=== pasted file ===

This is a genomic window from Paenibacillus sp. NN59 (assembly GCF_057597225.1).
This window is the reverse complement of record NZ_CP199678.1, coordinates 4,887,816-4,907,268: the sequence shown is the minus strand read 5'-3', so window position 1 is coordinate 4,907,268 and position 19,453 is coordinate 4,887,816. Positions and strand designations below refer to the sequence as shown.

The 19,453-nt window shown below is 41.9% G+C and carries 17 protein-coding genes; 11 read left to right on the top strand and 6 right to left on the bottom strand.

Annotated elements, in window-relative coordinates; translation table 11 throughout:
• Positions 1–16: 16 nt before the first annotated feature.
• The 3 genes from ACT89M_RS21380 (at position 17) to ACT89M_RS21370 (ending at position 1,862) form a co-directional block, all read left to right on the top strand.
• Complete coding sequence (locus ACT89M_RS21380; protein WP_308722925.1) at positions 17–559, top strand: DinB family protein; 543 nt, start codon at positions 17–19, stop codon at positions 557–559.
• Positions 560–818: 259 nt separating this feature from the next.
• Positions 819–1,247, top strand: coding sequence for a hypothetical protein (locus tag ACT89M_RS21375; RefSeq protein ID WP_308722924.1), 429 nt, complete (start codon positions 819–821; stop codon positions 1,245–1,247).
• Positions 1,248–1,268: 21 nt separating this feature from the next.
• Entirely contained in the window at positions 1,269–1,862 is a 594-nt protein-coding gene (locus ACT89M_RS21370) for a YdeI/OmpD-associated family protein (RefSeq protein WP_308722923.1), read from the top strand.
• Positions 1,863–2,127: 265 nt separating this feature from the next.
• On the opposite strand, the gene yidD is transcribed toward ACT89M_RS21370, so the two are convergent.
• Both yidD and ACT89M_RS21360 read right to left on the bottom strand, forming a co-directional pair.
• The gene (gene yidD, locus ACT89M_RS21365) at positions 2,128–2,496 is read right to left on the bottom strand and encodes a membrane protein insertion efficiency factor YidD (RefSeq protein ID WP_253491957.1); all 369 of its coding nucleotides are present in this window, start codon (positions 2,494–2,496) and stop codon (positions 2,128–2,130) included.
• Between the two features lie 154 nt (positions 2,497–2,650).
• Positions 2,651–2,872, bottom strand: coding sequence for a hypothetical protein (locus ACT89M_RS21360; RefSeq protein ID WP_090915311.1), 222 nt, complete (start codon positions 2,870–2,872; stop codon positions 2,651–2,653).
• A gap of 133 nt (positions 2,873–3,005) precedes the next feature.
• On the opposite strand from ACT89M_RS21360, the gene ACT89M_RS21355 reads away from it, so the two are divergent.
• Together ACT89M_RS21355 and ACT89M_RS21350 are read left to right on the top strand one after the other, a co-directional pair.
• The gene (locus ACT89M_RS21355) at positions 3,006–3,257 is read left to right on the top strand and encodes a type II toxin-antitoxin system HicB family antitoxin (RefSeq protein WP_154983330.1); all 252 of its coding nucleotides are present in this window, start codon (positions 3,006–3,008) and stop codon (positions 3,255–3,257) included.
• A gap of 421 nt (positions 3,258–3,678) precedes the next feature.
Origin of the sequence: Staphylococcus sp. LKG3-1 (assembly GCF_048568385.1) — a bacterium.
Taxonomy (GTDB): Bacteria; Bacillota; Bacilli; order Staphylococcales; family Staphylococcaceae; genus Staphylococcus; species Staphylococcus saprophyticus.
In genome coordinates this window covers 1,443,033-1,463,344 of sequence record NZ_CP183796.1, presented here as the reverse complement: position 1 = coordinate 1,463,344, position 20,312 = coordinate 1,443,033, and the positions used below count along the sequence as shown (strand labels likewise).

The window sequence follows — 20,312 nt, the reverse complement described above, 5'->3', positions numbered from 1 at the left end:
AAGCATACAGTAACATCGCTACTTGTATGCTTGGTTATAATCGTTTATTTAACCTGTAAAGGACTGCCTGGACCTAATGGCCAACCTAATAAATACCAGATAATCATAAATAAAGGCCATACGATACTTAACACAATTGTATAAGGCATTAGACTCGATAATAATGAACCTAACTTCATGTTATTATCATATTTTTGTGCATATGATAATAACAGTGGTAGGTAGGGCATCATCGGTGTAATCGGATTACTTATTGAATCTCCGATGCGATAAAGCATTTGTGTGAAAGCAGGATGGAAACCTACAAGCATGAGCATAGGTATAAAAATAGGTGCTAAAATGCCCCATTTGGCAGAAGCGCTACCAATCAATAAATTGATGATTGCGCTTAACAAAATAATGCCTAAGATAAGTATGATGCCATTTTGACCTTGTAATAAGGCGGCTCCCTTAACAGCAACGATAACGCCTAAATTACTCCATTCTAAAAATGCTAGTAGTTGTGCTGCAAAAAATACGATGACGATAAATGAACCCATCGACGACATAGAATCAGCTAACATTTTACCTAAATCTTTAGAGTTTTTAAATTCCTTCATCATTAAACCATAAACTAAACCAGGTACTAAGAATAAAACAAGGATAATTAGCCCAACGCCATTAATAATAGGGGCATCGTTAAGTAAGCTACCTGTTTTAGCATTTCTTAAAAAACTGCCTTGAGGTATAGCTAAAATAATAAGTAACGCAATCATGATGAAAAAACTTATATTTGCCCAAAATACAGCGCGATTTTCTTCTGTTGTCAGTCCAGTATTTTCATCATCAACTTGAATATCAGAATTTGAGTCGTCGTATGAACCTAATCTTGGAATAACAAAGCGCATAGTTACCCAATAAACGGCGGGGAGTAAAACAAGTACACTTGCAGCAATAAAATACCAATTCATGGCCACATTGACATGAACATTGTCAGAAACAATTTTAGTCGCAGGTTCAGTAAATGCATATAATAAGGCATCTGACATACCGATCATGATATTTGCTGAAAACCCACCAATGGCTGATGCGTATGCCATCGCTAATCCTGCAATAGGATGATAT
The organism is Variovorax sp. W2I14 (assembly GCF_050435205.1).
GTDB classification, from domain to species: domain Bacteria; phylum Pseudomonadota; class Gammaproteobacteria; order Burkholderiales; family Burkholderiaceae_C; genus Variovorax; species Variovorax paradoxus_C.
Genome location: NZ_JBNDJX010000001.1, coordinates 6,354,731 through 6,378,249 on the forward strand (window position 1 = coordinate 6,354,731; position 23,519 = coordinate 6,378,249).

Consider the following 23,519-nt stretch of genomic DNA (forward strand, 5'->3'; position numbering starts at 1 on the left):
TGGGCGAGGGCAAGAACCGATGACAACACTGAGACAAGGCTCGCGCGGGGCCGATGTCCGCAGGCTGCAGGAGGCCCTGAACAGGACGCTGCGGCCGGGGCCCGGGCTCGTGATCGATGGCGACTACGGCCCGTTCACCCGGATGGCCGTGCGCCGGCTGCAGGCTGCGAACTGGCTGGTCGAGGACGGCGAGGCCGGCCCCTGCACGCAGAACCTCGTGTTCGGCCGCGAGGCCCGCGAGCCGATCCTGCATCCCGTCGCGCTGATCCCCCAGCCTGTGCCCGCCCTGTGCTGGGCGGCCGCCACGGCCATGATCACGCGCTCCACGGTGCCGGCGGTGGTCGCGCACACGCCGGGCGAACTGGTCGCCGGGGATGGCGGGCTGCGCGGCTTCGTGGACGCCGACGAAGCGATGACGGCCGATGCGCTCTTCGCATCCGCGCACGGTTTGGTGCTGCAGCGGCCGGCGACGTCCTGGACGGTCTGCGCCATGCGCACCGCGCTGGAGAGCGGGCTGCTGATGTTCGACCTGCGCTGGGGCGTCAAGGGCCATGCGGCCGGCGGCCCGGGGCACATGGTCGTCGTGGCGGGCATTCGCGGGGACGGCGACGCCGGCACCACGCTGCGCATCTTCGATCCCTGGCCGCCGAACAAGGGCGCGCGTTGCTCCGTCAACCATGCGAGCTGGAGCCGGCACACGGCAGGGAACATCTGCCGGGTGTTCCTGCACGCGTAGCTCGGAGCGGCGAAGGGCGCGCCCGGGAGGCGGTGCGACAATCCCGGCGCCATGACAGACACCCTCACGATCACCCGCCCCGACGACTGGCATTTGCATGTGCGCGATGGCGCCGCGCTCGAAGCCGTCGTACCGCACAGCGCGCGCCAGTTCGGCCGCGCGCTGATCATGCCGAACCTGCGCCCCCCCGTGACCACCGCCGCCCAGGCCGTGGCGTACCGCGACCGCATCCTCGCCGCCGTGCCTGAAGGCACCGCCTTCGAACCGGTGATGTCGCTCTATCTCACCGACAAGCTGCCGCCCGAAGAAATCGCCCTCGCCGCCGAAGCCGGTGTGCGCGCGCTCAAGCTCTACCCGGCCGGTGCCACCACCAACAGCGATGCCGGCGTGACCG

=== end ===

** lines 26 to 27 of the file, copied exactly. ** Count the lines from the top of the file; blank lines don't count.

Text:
The window sequence follows — 20,312 nt, the reverse complement described above, 5'->3', positions numbered from 1 at the left end:
AAGCATACAGTAACATCGCTACTTGTATGCTTGGTTATAATCGTTTATTTAACCTGTAAAGGACTGCCTGGACCTAATGGCCAACCTAATAAATACCAGATAATCATAAATAAAGGCCATACGATACTTAACACAATTGTATAAGGCATTAGACTCGATAATAATGAACCTAACTTCATGTTATTATCATATTTTTGTGCATATGATAATAACAGTGGTAGGTAGGGCATCATCGGTGTAATCGGATTACTTATTGAATCTCCGATGCGATAAAGCATTTGTGTGAAAGCAGGATGGAAACCTACAAGCATGAGCATAGGTATAAAAATAGGTGCTAAAATGCCCCATTTGGCAGAAGCGCTACCAATCAATAAATTGATGATTGCGCTTAACAAAATAATGCCTAAGATAAGTATGATGCCATTTTGACCTTGTAATAAGGCGGCTCCCTTAACAGCAACGATAACGCCTAAATTACTCCATTCTAAAAATGCTAGTAGTTGTGCTGCAAAAAATACGATGACGATAAATGAACCCATCGACGACATAGAATCAGCTAACATTTTACCTAAATCTTTAGAGTTTTTAAATTCCTTCATCATTAAACCATAAACTAAACCAGGTACTAAGAATAAAACAAGGATAATTAGCCCAACGCCATTAATAATAGGGGCATCGTTAAGTAAGCTACCTGTTTTAGCATTTCTTAAAAAACTGCCTTGAGGTATAGCTAAAATAATAAGTAACGCAATCATGATGAAAAAACTTATATTTGCCCAAAATACAGCGCGATTTTCTTCTGTTGTCAGTCCAGTATTTTCATCATCAACTTGAATATCAGAATTTGAGTCGTCGTATGAACCTAATCTTGGAATAACAAAGCGCATAGTTACCCAATAAACGGCGGGGAGTAAAACAAGTACACTTGCAGCAATAAAATACCAATTCATGGCCACATTGACATGAACATTGTCAGAAACAATTTTAGTCGCAGGTTCAGTAAATGCATATAATAAGGCATCTGACATACCGATCATGATATTTGCTGAAAACCCACCAATGGCTGATGCGTATGCCATCGCTAATCCTGCAATAGGATGATAT